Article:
Jean Jacques Rousseau alone among the social contractors declared the state of nature to be good. Unlike Hobbes, unlike Locke, Rousseau thought that the state of nature was the way things ought to be. “Man was born free, and everywhere he is in irons.” The state of nature was to Rousseau, a veritable Garden of Eden, in which pre-societal man was physiologically more fit, compassionate towards other beings and free to do whatever he wanted otherwise.
Rousseau then painted a picture of history in which from and because of the most basic thought patterns and intuitions of primitive man, the vestiges and trappings of civil society began to emerge and to almost enslave humanity in the burden of a civil society, which he saw as bad. Naturally, if one believes in the gospel according to Rousseau, one would wish to revert back to the free state of nature. However, Rousseau states that once the path has been blazed out of the state of nature it is as impossible to return to it – how convenient.
Let us examine why it is impossible to return to a Rousseauean state of nature. The state of nature as defined by Rousseau is extremely primitive, even more so than Hobbes’s war-torn state of chaos, and much more dismal than Locke’s tumultuous but relatively sane state of nature. To return to Rousseau’s state of nature the entire world would have to unlearn eons of communal knowledge, no technology, no medicine, no law or government – why, even language and reason, the basic tenants of modern society, would have to be utterly removed from existence. The reason it is impossible to revert to this level of ignorance is obvious, who would abandon the very traits that make us human and raise us above the other animals of this earth? Furthermore, who could ever call this state of nature – this state of savagery – glorious, free and compassionate? Who could ever yearn to return to it?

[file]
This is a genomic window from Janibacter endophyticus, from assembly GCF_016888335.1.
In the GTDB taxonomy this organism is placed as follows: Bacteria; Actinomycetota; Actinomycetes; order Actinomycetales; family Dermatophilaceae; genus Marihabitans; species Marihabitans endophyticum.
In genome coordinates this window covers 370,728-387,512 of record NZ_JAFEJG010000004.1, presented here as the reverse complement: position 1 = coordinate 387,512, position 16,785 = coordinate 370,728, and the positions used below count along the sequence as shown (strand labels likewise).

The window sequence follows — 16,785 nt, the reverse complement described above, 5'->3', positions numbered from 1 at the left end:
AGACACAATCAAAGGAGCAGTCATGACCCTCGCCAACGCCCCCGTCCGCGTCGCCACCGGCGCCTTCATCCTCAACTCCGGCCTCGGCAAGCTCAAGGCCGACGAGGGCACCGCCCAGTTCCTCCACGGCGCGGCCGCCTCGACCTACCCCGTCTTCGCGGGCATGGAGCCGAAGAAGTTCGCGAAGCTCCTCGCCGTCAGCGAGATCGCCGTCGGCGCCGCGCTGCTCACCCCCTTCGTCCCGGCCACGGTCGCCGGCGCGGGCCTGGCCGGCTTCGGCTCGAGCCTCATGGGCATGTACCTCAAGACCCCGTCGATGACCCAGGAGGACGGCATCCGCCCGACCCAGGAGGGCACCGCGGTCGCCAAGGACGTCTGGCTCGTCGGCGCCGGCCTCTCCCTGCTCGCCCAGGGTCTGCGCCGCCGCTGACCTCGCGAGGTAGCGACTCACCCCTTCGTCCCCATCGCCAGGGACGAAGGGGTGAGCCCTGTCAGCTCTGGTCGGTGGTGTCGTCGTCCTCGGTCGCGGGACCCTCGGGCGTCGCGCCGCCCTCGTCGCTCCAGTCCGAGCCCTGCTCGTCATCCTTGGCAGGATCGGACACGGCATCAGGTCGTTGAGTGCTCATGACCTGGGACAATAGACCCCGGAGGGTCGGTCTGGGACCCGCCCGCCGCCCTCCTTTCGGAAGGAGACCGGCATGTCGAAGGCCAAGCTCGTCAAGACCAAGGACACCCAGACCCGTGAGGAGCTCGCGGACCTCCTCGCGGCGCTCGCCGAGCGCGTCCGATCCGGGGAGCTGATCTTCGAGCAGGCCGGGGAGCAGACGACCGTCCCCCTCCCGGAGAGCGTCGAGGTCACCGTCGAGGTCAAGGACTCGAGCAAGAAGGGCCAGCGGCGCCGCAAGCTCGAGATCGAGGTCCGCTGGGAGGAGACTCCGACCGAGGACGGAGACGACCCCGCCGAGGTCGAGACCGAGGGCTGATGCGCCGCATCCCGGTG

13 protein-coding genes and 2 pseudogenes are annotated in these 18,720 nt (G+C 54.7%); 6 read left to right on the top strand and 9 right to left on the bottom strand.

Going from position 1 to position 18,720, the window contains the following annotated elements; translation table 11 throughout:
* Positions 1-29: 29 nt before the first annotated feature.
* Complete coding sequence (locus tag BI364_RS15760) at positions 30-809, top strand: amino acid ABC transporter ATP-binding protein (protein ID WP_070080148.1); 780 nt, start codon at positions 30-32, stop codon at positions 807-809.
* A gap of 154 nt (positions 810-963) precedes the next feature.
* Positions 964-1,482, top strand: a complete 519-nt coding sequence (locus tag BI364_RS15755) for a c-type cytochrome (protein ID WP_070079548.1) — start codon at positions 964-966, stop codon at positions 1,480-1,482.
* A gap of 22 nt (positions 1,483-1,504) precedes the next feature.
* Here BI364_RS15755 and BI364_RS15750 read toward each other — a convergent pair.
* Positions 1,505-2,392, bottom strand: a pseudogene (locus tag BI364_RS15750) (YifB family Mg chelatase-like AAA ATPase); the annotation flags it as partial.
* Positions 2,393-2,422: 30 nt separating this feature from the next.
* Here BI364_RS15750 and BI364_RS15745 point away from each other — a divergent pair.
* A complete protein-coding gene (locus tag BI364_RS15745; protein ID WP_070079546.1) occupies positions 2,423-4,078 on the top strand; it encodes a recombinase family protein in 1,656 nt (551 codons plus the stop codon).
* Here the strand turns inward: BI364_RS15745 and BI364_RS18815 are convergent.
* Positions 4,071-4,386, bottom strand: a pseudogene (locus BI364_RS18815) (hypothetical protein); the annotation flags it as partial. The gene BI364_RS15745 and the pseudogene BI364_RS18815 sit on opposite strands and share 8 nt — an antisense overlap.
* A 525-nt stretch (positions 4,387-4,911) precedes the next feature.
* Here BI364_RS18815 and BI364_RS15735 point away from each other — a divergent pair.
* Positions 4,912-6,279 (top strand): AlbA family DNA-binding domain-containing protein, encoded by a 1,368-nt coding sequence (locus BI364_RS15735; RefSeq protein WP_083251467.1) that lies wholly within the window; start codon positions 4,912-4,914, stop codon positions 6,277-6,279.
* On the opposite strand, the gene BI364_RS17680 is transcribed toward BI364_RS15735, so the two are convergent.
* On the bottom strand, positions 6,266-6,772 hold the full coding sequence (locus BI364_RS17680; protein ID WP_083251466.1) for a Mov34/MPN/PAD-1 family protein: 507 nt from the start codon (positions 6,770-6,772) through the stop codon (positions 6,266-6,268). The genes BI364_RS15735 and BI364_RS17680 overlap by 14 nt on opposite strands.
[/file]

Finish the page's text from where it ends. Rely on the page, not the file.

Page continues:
Nearly everything I live for is a product of the enlightened modern age, and of the progress made from the rise of mankind from the proverbial muck of Rousseau’s state of nature. In my book the animal pleasures of Rousseau’s state of nature take an extreme back seat to the thrill of deep space exploration, the fulfillment of attending a University, the joy of learning new and captivating ideas. The story Rousseau told of humanity’s rise through the matrix of institutions and ideas into the realm of civil society to me is not the tale of gradual enslavement and subordination, but the legacy of the exalted progress of all of humanity, and of the rise from animal to something much, much more.